STAUNTON, Va. – The Latest on a Virginia school district's decision to cancel classes after being flooded with angry messages over a school calligraphy lesson that involved copying a Muslim statement of faith in Arabic. All times local:
The superintendent of a Virginia school district that canceled classes amid backlash over a lesson involving the Islamic faith says the district received some messages that posed a risk of harm to school officials and threatened protests.
In a message to parents and employees of the Augusta County School District on Friday, Eric Bond says the school isn't aware of any specific threats of harm to students.
Sheriff Randall D. Fisher says security has been assigned to the Bond, the teacher who created the lesson and the school's principal. He says the district received tens of thousands of emails and Facebook posts, some "threatening and very profane in nature."
The lesson at Riverheads High School involved practicing calligraphy and writing a statement in Arabic.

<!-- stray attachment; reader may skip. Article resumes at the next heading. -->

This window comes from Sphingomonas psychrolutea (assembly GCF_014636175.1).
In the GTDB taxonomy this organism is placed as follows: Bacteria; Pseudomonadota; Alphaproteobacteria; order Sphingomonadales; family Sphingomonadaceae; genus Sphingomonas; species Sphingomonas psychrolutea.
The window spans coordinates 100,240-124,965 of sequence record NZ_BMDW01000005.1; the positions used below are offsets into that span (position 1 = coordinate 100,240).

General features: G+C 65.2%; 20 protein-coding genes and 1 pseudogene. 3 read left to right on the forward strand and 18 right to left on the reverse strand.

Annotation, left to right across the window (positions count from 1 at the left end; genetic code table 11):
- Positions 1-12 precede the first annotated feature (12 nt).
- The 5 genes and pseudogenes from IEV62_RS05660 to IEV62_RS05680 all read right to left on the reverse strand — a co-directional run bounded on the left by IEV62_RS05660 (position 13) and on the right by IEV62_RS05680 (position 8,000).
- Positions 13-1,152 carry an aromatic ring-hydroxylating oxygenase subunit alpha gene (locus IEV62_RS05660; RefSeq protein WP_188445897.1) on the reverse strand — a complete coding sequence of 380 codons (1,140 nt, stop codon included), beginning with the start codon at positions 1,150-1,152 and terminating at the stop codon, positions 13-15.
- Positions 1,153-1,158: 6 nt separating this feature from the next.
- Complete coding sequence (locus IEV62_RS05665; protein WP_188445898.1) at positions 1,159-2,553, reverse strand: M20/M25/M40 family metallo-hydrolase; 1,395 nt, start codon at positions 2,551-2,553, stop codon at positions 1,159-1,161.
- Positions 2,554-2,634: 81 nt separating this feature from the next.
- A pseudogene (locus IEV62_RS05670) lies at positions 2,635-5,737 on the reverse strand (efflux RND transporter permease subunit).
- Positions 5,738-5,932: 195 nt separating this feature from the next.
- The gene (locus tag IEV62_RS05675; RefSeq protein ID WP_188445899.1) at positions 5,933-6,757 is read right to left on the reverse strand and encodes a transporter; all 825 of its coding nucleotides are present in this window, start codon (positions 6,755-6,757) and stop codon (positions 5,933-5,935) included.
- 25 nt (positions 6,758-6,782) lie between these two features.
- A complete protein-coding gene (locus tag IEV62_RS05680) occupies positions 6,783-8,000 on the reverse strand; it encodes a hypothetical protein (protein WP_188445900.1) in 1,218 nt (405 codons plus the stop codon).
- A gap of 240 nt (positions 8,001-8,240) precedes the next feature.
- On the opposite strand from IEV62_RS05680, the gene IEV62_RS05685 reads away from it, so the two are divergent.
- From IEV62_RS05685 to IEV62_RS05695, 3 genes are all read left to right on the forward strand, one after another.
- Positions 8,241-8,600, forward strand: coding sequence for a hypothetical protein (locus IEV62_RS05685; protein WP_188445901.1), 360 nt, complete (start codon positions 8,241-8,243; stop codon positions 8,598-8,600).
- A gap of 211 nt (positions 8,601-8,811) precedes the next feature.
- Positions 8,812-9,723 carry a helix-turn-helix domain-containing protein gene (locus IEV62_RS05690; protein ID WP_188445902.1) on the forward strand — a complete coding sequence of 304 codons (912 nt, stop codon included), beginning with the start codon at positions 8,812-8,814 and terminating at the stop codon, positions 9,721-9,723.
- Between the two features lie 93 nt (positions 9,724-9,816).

Schools in a Shenandoah Valley county in Virginia are closed and a weekend activities have been canceled amid an angry backlash about a school lesson involving the Islamic faith.
Augusta County school officials said they decided to cancel classes Friday based on the recommendations of law enforcement officials and the school board.
While school officials said they had not received any specific threats, they were alarmed by the volume and tone of the complaints, including some from outside Virginia. In response, additional police were stationed at county schools Thursday.
Anger over the lesson has escalated since a teacher at Riverheads High School had students in her class complete an assignment one week ago. It involved practicing calligraphy and writing a statement in Arabic.